The underlying premise is that something, somewhere, shorted out the transformer -- that is, managed to connect the two output connections (the 24 VAC connections) directly to each other. That is -- directly through a wire or wires, of course. And the question we are trying to solve is what and where is that connection? With the wire testing I'm trying to eliminate -- quite systematically -- the wires between the Taco board and the thermostat.

    Every possibility I can eliminate is a step ahead.

    There is one possible misconnection to the base of the thermostat -- not the thermostat itself -- which could be a problem: if the common wire and the white wire are swapped at the base, when the thermostat asks for heat it will make a direct connection between the red -- hot -- wire and the common, which will short the transformer. However, if the temporary replacement is working properly connected to the red wire and the "white" wire (it may not be white), that would seem to not be the case. Sadly, there are a number of other misconnections which are possible and which could cause the trouble -- and the only way to track them down is to systematically go through the whole thing, wire by wire, connection by connection, to be sure that one has found the problem. Among other things it is essential to understand how it should be wired, obviously!
    Br. Jamie, osb
    Building superintendent/caretaker, 7200 sq. ft. historic house museum with dependencies in New England
    Zman
  • SuperTech
    SuperTech Member Posts: 2,160
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    Maybe I missed something, but in the last picture you posted you have a wire to RH as well as RC but I don't see a G wire or Y wire that go along with RC. Maybe that is the problem?
  • jac34
    jac34 Member Posts: 63
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    SuperTech said:

    Maybe I missed something, but in the last picture you posted you have a wire to RH as well as RC but I don't see a G wire or Y wire that go along with RC. Maybe that is the problem?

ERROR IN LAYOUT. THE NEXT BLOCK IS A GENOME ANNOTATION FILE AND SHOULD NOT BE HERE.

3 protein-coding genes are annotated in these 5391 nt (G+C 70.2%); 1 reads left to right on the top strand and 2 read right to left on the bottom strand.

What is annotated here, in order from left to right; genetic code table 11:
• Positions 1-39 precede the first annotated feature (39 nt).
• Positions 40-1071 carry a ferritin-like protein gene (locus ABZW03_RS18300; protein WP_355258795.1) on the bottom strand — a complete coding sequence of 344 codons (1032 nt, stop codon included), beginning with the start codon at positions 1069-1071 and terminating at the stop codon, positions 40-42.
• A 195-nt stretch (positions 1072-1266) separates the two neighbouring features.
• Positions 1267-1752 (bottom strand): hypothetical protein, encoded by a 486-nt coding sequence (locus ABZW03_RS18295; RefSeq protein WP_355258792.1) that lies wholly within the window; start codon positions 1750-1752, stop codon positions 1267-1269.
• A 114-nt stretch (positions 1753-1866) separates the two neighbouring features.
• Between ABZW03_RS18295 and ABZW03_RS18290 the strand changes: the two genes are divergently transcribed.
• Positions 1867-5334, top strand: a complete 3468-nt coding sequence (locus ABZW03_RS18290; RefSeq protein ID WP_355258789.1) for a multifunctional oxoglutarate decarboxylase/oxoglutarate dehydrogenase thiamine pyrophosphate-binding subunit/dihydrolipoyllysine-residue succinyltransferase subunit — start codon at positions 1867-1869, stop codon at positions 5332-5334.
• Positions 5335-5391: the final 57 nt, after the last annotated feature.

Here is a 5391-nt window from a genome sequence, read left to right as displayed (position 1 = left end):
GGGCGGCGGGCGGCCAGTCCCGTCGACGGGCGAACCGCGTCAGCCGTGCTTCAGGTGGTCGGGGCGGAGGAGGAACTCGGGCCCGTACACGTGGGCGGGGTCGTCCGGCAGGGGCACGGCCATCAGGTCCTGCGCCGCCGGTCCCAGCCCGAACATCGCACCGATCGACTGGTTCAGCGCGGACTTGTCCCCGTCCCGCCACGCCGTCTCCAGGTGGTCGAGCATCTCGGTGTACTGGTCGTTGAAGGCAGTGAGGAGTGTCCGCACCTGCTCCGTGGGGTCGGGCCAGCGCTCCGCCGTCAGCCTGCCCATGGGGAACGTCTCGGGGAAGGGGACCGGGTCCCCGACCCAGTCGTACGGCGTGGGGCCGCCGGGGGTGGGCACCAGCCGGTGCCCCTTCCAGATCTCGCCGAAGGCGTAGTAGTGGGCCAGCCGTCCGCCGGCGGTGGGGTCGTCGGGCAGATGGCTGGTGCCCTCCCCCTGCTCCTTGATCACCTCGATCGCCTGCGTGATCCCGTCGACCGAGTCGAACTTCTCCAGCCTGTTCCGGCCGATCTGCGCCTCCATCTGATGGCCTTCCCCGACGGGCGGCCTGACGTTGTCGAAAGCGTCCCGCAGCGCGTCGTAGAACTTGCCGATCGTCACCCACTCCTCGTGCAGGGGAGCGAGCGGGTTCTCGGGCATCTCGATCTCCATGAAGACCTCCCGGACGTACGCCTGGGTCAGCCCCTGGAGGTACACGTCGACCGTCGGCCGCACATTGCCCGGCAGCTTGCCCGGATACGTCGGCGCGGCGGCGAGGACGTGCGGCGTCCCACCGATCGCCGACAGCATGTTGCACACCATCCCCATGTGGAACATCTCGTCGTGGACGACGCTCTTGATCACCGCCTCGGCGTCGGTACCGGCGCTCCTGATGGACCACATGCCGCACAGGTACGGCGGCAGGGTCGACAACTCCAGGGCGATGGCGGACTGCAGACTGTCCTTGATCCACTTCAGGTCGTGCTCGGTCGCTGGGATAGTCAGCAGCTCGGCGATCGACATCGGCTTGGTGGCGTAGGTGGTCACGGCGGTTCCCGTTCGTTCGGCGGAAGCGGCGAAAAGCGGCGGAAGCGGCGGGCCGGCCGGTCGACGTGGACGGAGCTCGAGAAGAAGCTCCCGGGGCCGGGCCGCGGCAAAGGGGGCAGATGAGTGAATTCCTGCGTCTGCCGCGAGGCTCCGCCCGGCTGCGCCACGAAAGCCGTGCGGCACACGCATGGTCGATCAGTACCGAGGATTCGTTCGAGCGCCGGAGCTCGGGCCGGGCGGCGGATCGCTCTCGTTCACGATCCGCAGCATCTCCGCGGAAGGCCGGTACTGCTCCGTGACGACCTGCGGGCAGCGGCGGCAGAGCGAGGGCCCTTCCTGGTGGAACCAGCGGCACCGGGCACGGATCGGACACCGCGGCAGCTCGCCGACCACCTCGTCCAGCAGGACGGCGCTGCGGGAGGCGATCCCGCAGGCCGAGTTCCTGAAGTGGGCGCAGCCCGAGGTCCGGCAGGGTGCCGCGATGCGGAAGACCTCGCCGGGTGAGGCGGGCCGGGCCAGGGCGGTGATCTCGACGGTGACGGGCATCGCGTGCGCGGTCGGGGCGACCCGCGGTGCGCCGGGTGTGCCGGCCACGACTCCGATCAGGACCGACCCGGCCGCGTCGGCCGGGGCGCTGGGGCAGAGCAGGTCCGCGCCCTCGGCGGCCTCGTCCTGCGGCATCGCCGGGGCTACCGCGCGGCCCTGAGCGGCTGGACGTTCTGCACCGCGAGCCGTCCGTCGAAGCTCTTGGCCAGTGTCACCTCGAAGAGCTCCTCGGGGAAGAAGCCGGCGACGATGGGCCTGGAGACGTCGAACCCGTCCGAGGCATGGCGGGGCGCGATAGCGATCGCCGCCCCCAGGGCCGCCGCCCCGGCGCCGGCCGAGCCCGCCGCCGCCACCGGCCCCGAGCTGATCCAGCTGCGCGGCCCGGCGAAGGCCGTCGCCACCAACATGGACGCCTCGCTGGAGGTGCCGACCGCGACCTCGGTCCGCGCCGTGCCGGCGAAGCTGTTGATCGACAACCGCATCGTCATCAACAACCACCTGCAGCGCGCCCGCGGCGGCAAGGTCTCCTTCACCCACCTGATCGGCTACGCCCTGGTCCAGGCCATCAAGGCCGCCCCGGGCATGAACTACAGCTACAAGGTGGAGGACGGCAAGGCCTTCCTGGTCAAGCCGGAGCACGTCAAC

This stat is only running heat from a boiler, no a/c or anything else. the other wires are going to the board for 24v power to run the ecobee stat
  • Shane_2
    Shane_2 Member Posts: 191
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    If the Ecobee is only controlling one zone of heat only, why are 4 wires needed? And why is anything hooked up to Rc? Isn't that Red cool?
    HomerJSmith
  • SuperTech
    SuperTech Member Posts: 2,160
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    Shane_2 said:
    If the Ecobee is only controlling one zone of heat only, why are 4 wires needed? And why is anything hooked up to Rc? Isn't that Red cool?
    Exactly. It looks like RC and common are on different wires. 
    Shane_2
  • jac34
    jac34 Member Posts: 63
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    This is how the wiring was set up and installed for yrs with no issues. When our boiler was replaced in 2018 the installers set everything up and has been fine since 2018. All of sudden, the stat is blank and the transformer blew over the weekend.

    The green and blue were connected on the relay board as shown in pic attached, red/white run the circulator for that zone. Never had a problem with this set up so I can't answer the questions as I didn't connect it that way.

    U can see in the pic where the wires from that Tstat are going, the green (common) and blue are going into the 24v terminals and the red/white are on the zone control for the circulator.


  • jac34
    jac34 Member Posts: 63
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    jac34 said:

    This is how the wiring was set up and installed for yrs with no issues. When our boiler was replaced in 2018 the installers set everything up and has been fine since 2018. All of sudden, the stat is blank and the transformer blew over the weekend.

    The green and blue were connected on the relay board as shown in pic attached, red/white run the circulator for that zone. Never had a problem with this set up so I can't answer the questions as I didn't connect it that way.

    U can see in the pic where the wires from that Tstat are going, the green (common) and blue are going into the 24v terminals and the red/white are on the zone control for the circulator.


    Forgot to mention, they fuse you see is what the tech put on after his theory that the ecobee was the issue and this was there to protect the board...which it did not b/c it blew again when I put it on
  • Jamie Hall
    Jamie Hall Member Posts: 23,283
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    Maybe we are getting somewhere. Besides concluding that your tech. is obviously well out of his depth.

    An Ecobee set up for heating only needs ONLY three wires. Normally they would be red, to rh; white to wh, and green to common. At the other end -- the board -- rh would be to the one of the hot controlling terminal on the controlled zone, and white to the other controlling terminal (I'd have to look at the specific board for labels) and green to common.

    I haven't the slightest idea what you are using that fourth wire for, but it could be a problem...
    Br. Jamie, osb
    Building superintendent/caretaker, 7200 sq. ft. historic house museum with dependencies in New England